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The Oddest Race in Texas

Can the tea party capture a seat on the Texas Supreme Court?
by Published on
PHOTO SOURCE: CANDIDATES' FACEBOOK PAGES
David Medina (left) and John Devine

As Ted Cruz whips up unprecedented excitement for the July 31 run-off election, one side effect may be a Texas Supreme Court win for the tea party.

Two Houstonians are battling it out for Place 4, and, as with Cruz and David Dewhurst, the establishment candidate (incumbent Judge David Medina) is surprised to find himself under siege by an inexperienced upstart who simply out-wing-nuts him.

Texas Supreme Court justices serve staggered six-year terms and run for re-election in often pro forma partisan races. (All the current justices are Republicans.) This year, Medina faces an unusually strong challenge from former state judge and frequent race-loser John Devine, and it has gotten nasty.

Both parties have interesting pasts, but the dust-up du jour concerns remarks that Devine allegedly made to two longtime Houston lawyers about his reason for running against Medina. At a lunch meeting last summer, Devine allegedly told Scott Link and Frank Harmon that he was opposing Medina because “he had a Mexican name” and might be vulnerable in a GOP race. Link, who supports Medina, says he has told the story many times in the past year, but it went unnoticed until he repeated it in a video interview posted on texasgopvote.com on July 11. The Austin American Statesman picked up the story and confirmed it with Frank Harmon.

“This happened, and it’s awful,” Harmon said. “[Devine] said he wanted a job and people with Mexican names tend to lose in Republican primaries, and regrettably there is some evidence to support that.”

Harmon said Devine pointed to two Hispanic candidates defeated in the 2010 GOP primaries: Victor Carillo, a former Texas Railroad Commission chairman, and Leo Vasquez, a former Harris County tax assessor-collector.

He could also have mentioned Xavier Rodriguez, a Republican judge who was appointed in 2001 and lost the primary in 2002 to a man named Steven Wayne Smith despite having outspent Smith $558,000 to $9,500.

But that was 10 years ago. Now that the severely conservative set has fallen in love with Ted Cruz, does the conventional wisdom about Hispanic names in GOP primaries still apply? In June, a Texas Tribune piece argued that, maybe not, although it also featured a round-up that showed Republicans may not be great at protecting the Spanish-surnamed positions they’ve already got.

Devine didn’t respond to requests for comment, but his many online supporters (God bless whoever showed the tea party the Internet) are livid that Medina’s crowd is playing the race card.

Whether racism (or, more accurately, presumed racism) played a role in Devine’s choice to challenge Medina, this race is probably not the forum to test Texas Republican Anglophilia for two reasons. One, Medina sports an odd history that includes an indictment related to alleged arson. Two, Devine is truly radical in a highly tea-party-friendly way.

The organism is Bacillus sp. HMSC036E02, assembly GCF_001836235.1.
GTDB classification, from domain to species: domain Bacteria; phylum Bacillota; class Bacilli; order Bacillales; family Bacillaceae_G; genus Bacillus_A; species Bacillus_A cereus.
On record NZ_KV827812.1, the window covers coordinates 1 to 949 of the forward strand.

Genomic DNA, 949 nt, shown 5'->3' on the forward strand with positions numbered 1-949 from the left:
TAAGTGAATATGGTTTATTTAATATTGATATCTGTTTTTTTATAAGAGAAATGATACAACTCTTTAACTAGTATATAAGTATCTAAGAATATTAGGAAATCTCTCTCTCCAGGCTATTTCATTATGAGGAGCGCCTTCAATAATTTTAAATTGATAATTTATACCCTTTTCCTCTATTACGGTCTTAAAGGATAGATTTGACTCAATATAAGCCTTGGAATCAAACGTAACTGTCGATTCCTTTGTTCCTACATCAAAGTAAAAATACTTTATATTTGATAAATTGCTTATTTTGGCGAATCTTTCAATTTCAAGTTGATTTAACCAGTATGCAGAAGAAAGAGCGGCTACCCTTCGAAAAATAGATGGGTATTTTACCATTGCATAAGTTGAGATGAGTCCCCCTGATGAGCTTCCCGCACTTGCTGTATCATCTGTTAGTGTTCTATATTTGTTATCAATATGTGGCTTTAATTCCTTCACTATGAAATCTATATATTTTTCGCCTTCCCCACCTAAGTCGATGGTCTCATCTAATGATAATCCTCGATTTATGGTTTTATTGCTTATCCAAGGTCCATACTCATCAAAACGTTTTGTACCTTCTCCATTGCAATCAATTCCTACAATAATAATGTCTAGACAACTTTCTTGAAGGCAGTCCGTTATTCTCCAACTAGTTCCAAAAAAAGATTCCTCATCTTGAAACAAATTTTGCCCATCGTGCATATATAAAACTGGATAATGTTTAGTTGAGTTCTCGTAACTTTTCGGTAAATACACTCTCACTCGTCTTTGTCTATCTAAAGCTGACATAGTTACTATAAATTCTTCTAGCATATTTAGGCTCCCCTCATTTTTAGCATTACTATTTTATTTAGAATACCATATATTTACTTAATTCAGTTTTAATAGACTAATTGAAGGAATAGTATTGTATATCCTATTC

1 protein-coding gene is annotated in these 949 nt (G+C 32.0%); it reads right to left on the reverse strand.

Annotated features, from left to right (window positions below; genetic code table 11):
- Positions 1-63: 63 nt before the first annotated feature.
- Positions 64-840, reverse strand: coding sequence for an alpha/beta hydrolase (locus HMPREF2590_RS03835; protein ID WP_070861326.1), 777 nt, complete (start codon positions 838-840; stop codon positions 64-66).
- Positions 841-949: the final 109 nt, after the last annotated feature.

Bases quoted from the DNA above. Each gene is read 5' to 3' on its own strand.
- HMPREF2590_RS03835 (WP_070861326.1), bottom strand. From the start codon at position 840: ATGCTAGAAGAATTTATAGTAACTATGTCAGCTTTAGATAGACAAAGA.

Medina, the incumbent and establishment favorite, has all the major endorsements—Rick Perry, Gregg Abbott, scads of lobbyists, state reps and judges—and that’s enough to make the farthest right suspicious.

Perry appointed Medina to Texas’ highest civil court in 2004, after Medina served as Perry’s personal counsel for a year. Medina won re-election handily in 2006. Then, in the summer of 2007, his 5,000-foot dream house in Spring burned down, taking two other homes with it. The fire was deemed arson when investigators found accelerant, plus Medina was behind on payments and homeowner’s dues, which he called an oversight. A grand jury investigated Medina and his wife, Francisca, and in 2008 indicted Francisca for arson and Medina for tampering with evidence. (Medina wasn’t home at the time of the fire.) The Harris County DA, Chuck Rosenthal, who later turned out to be mighty shady himself, dismissed the indictments the next day, enraging the grand jury. Two members of the grand jury even spoke out, calling the dismissals politically motivated. Francisca was re-indicted, but the charges were again dropped in 2009, at which point a different set of investigators deemed it an accidental electrical fire. So there’s that.

John Devine, meanwhile, is a tea party dreamboat. His biggest claim to fame is having defeated a lawsuit that tried to make him remove a painting of the Ten Commandments from his courtroom. But he’d really like to be known as the most stridently pro-life judge around.

According to his bio, Devine felt called to the bench in 1992 when he read about a Democratic judge in Houston who used a temporary restraining order against protesters to establish a protective area around an abortion clinic during the Republican National Convention. That year, he organized a pretty successful write-in campaign that failed to unseat his opponent but did help knock off four other Democratic judges. So he was instrumental in making Harris County a more conservative place from the start.

In 1994, Devine ran again, this time on the ballot. The Houston Press named his game immediately: “While Devine has moderated his campaign material in appealing to the blissfully unaware, only those wanting an ayatollah on the bench and an unprotected Family Planning Clinic should knowingly consider punching his number.” He won.